I´m John Pedersen, ask me anything

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Hello Nature Photographers. My name is John Pedersen and I’m here for you to ask me anything (within reason of course). I am a professional photographer located in the beautiful state of Oregon in the wonderland of the Pacific Northwest. I’ve been a working photographer for the last 15 years and within the last 8 years, I finally left the corporate world to pursue photography as my sole source of income and more importantly, the motivation and inspiration for living a wonderful life. I lead photography workshops around the U.S. and abroad as well as actively teach photography and creative thinking in classes and seminars.

I’ve been fascinated with the power of photographs for most of my life, so it was natural to pick up a camera as a youngster. Early on I realized that I have always felt a yearning to express myself through my photography, to share my emotions, feelings, thoughts, and reactions to the beautiful world around us. Do I call myself a “landscape photographer” or “nature photographer”? No, I really don’t. Instead, I prefer to see myself as a communicator and my photography as a form of communication that is expressed through a visual medium. So, my methods of photography are similar to communicating in a short story, with a subject, supporting cast, plot, and storyline, with the visual elements in a composition analogous to those topics in a written story. I focus primarily on landscape and wildlife photography, however, I will photograph anything that moves me in ways that inspire me to capture and communicate what I’m seeing or how I’m reacting to my surroundings. Patterns, shapes, textures, colors, contrast…those are the building blocks I seek out to create some of my most resonant images.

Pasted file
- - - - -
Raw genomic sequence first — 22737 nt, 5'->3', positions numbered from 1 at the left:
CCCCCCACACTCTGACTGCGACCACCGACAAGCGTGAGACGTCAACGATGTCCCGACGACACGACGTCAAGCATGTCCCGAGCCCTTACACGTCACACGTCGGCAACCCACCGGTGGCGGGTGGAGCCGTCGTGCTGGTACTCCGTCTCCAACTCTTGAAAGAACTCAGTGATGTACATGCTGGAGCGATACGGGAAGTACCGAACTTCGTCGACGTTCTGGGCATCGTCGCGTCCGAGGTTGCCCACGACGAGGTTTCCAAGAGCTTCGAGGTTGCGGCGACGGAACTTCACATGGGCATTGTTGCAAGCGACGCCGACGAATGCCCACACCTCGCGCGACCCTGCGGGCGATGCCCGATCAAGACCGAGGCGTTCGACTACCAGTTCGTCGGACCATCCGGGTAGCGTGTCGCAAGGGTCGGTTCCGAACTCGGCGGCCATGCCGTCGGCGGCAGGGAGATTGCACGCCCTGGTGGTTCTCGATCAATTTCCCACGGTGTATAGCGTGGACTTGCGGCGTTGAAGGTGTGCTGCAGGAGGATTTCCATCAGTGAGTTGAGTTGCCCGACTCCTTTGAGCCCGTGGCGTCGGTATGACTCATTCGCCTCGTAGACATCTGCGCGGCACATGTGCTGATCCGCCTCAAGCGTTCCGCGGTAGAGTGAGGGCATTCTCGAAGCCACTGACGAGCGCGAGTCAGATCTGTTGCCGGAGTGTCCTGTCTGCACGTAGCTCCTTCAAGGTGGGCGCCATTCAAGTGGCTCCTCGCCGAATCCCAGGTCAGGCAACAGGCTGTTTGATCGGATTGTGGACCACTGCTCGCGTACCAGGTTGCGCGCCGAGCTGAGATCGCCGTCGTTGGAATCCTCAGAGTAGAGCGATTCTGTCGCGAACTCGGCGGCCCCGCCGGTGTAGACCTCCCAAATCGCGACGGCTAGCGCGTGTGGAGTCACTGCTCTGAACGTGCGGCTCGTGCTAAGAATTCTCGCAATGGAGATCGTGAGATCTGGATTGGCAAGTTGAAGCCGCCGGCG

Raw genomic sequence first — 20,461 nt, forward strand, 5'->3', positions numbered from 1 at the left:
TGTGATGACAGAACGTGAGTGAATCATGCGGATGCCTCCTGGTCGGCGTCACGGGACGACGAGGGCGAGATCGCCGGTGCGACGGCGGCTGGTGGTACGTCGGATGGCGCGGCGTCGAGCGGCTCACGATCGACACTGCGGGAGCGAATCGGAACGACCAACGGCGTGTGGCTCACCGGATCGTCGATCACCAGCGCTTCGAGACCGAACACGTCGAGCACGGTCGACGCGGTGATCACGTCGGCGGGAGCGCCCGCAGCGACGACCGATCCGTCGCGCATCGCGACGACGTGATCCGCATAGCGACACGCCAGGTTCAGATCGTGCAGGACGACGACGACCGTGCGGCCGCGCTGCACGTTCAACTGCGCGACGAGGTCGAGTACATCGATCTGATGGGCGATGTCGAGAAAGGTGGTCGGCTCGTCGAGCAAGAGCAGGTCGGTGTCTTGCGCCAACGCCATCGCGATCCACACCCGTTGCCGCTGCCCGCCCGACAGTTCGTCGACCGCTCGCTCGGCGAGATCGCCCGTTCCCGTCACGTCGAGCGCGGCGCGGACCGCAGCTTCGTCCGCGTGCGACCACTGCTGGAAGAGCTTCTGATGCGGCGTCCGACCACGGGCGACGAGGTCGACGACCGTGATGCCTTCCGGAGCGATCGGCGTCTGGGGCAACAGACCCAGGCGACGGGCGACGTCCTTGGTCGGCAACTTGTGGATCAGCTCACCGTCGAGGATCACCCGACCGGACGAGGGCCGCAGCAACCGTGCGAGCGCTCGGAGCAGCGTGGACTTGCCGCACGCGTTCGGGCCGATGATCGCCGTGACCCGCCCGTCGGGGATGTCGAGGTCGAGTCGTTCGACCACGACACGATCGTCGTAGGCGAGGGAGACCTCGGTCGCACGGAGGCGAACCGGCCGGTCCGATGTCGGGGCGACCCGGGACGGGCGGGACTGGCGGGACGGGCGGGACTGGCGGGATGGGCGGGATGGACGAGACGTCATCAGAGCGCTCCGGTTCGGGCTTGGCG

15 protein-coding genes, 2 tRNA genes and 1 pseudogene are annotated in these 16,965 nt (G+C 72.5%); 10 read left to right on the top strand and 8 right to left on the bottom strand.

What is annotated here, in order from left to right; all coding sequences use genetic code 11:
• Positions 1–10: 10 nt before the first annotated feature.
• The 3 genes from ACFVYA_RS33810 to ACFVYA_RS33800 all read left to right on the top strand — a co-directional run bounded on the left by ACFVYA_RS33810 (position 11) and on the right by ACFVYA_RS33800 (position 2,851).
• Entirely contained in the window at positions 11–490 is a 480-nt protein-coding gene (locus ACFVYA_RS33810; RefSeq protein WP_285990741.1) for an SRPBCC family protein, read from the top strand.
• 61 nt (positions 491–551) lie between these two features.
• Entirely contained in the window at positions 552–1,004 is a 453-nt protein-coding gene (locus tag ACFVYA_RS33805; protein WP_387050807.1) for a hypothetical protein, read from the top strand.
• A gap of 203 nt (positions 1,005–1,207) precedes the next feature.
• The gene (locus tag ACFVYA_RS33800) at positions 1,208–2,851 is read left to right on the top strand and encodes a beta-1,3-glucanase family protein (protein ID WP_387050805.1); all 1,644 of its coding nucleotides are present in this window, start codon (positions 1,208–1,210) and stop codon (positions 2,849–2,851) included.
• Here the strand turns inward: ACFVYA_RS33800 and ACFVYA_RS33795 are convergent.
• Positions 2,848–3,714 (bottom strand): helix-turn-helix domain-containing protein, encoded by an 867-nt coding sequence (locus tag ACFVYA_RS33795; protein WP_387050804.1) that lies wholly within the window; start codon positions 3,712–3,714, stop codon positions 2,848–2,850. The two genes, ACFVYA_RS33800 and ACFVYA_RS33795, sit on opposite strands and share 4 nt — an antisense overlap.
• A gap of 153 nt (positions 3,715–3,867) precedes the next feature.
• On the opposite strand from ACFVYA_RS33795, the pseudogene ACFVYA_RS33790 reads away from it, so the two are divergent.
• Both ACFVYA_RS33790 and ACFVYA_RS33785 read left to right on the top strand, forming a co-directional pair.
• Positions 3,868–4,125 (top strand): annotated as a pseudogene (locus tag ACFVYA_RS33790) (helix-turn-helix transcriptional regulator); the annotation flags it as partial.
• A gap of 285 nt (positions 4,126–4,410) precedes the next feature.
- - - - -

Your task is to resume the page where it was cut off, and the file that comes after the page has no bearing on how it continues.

I love the grand landscapes for the majesty and awesomeness that they can convey. Yet I get particularly excited about the small details in the world around us, those things that many would just walk past without noticing. There is a whole world right at our feet if we just slow down and look around. As rewarding as the photographs are, the experience of photography is what I truly cherish. Visiting beautiful areas, helping people unlock their creativity and expression, making new friends and just being in awe of the world we live in…these are the gifts that photography has given me.

I tend towards appreciating subtlety and nuance over loud and bold. Simple can be very strong and I work to eliminate unnecessary elements in my comps, to distill them to the essence of visual information I need to convey my thoughts. Simplify, isolate and speak softly are mantras that I often repeat to myself along with my students to create lasting, meaningful images.

So go ahead, Ask Me Anything and I will do my best to give you an honest and thorough answer.

Website: https://johnpedersenphoto.com

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Great to see this AMA! What would you most attribute your growing success in photography, as a business owner and workshop leader to?

Hey Matt, Thanks! Great question, but also one that’s hard to answer succinctly.

A lot of my success has been as a result of two things: 1. Being a constant learner in search of more and more information on how to improve my craft and my business and 2. Being authentic with what I do and teach. Remaining true to myself and what motivates me and having that reflect in my photography and photo workshops.

I never stop learning and working to improve. I am my harshest critic, but only to the point where I use that criticism as a learning moment, not to beat myself up with. I am constantly striving to improve my technical prowess, but more importantly, my artistic skills through lots of in-field practice as well as studying art. It has helped too that I have had a mentor and developed friendships with folks whose work I admired, which has added to my learning and growth.